A slightly different, less-safe challenge.

Vessels + DFS Lab’s Chatbot Challenge

A perfect match? We hope so.

Last Wednesday, as I meandered from one blog post to another, searching for some magic bullet to help focus my efforts with Vessels, I stumbled upon DFS Lab’s Chatbot Challenge:

What is that, you say?

A challenge? (I love challenges)

Using technology to build tools for low income countries? (the very purpose of my company, Vessels)

In particular, using chatbots and virtual assistants for such purposes? (insert shameless plug for our sms chatbot service: smscollect.xyz)

Before we get too carried away…

The goal of this challenge is to find and spur on teams to create tools and services to advocate for the world’s poor. In particular, to improve the interfaces between governments and people on subsidies. These tools will take the form of modern ‘virtual assistants’ and ‘chatbots’

While chatbots might not have lived up to the Silicon Valley hype, all is not lost. Chatbots have potential in Low Income Countries as interfaces between SMS and the world wide web itself.

I have been keen to explore these applications of chatbots. In spite of the silicon valley hype, many have proven quite gimmicky (have a read of Dan Grover’s excellent summary about this). However, in places where: (1) feature phones are still popular, (2) mobile data is expensive, or (3) mobile data coverage is poor, SMS has become a reliable way for people to access tools and services.

Now add to this, the ‘power’ of artificial intelligence (more accurately, the ubiquity and low-cost of Natural Language Processing models/services), and all of a sudden, you have an interface for people to interact with new services on the internet — all using plain old conversations.

For MyWell alone, this means we can turn a complicated series of numbers and (english) characters to submit a well reading into a real conversation with a chatbot. Which is why we’re building smscollect.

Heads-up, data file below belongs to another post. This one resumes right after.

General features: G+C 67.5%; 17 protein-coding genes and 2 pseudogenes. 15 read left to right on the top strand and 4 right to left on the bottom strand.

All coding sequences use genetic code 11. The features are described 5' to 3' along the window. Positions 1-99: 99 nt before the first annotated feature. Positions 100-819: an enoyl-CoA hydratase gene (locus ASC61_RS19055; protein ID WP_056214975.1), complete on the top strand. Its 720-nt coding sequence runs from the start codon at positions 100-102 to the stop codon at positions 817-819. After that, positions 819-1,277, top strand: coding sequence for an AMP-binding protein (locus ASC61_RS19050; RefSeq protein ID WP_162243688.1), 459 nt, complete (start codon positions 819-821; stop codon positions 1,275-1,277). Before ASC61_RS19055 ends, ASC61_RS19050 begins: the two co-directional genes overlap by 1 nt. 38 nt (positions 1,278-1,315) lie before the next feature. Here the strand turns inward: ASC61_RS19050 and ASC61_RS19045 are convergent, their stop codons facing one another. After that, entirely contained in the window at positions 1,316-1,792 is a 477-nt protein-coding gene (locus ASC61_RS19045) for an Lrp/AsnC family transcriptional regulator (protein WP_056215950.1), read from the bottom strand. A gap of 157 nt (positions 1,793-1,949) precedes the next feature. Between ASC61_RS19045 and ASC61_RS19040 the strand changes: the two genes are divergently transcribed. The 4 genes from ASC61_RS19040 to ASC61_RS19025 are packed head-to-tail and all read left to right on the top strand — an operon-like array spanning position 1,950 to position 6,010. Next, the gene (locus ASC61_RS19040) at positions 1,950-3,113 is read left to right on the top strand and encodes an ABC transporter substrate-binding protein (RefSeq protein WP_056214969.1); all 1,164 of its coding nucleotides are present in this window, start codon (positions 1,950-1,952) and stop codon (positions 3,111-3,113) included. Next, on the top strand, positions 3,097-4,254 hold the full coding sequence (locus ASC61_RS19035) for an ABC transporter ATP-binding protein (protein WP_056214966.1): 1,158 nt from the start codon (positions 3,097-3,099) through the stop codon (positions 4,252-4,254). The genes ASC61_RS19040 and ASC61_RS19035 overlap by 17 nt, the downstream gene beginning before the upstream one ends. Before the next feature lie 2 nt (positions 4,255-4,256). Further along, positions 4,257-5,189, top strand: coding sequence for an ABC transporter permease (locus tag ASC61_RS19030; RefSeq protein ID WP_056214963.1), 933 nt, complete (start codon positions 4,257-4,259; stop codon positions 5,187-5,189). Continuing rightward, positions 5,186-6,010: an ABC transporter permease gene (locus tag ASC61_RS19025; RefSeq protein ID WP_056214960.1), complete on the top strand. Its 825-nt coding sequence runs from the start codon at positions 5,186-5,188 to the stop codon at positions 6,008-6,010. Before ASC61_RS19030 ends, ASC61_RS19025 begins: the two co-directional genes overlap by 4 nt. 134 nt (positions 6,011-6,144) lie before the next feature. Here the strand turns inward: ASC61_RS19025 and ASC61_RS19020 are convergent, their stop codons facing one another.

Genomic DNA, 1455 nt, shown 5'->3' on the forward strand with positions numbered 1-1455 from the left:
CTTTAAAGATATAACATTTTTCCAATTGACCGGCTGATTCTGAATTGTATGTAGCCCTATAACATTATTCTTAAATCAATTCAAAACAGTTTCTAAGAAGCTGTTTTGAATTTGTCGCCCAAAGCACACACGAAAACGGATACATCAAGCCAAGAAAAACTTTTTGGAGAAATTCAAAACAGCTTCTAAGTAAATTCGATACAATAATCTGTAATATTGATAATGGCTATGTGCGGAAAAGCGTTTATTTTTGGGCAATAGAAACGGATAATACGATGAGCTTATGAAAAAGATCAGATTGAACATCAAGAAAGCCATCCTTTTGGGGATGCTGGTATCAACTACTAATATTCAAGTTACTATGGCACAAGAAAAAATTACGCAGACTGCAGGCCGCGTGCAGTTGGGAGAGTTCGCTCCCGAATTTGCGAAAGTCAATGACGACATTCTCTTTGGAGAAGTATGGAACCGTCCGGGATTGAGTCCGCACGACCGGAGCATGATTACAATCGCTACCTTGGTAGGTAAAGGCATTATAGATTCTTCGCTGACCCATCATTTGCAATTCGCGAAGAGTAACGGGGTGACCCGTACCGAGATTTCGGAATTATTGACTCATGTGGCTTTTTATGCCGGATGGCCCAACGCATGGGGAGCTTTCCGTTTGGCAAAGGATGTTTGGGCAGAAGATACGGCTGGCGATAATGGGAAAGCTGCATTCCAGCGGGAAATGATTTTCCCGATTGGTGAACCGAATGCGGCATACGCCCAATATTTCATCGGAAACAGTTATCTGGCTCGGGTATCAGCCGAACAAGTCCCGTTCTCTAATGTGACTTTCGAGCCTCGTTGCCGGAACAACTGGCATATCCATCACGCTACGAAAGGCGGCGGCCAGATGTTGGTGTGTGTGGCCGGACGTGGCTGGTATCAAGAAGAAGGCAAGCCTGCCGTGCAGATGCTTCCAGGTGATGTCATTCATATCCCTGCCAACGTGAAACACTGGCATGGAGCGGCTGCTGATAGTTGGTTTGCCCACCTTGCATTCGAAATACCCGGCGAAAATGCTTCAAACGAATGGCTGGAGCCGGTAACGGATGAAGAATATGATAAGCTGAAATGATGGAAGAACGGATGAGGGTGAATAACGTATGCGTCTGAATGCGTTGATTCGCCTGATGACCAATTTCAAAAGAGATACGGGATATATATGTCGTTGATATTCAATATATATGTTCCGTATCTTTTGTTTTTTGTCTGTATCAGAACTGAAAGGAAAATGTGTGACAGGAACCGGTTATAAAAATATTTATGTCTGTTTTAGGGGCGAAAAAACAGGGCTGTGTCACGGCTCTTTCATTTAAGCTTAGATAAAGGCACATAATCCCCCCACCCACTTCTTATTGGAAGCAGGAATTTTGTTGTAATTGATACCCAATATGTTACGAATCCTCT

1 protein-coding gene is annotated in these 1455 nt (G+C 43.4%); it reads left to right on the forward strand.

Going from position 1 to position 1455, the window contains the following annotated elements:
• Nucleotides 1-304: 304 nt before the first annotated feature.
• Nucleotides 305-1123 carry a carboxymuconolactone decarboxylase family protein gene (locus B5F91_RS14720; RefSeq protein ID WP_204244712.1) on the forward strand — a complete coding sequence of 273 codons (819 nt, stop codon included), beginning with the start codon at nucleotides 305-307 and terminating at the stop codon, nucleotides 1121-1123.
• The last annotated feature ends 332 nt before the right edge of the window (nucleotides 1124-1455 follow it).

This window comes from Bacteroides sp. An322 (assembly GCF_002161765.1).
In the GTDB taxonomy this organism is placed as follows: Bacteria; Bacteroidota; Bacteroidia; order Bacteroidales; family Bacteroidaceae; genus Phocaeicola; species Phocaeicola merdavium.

Back to The Challenge

So how is this relevant to the challenge? Well, in about every way.

DFS Lab (along with a whole lot of other researchers) has found an area where chatbots and digital assistants might have potential. In their words:

Low income people are often challenged to deal with complex formal systems which are not built to their needs. These systems include banking interfaces, credit reference bureaus, KYC procedures, and especially government social safety net programs. — DFS Lab’s Digital Advocates Brief

In the brief, they place an emphasis on G2P (Government 2 Person) payments. These are payments given by governments to low income people, and usually have a list of requirements. Systems for signing up, collecting benefits and resolving issues can be difficult to understand and navigate. This is especially the case in communities with low literacy levels.

The goal of Vessels here is to:

1. learn about G2P payment services in a given country, and

2. develop a plan for integrating chatbots and digital assistants to improve these services

DFS has outlined some target countries with eligible G2P payment programs. We’re going to pick the Philippines, because:

  1. My Wife is Filipina
  2. thus, ~90% of my family is Filipino, (spot subtle Filo/Catholicism joke)
  3. It’s pretty close to home (both physically, and mentally)

This will make training the chatbot in Tagalog, understanding different resources and websites, and performing user testing and interviews rather easy.

Let the challenge begin

So let’s get to work!

I’m going to use my Medium publication to help focus my research and application. My next post will be a summary of the research into the PPPP program in the Philippines.

The team at Vessels will be working on tidying our websites and social pages a little bit, in preparation for the application.


If you like what you’ve read, make sure to click the “Recommend” button. For more pieces from myself, follow the Vessels publication, or checkout our site at vesselstech.com.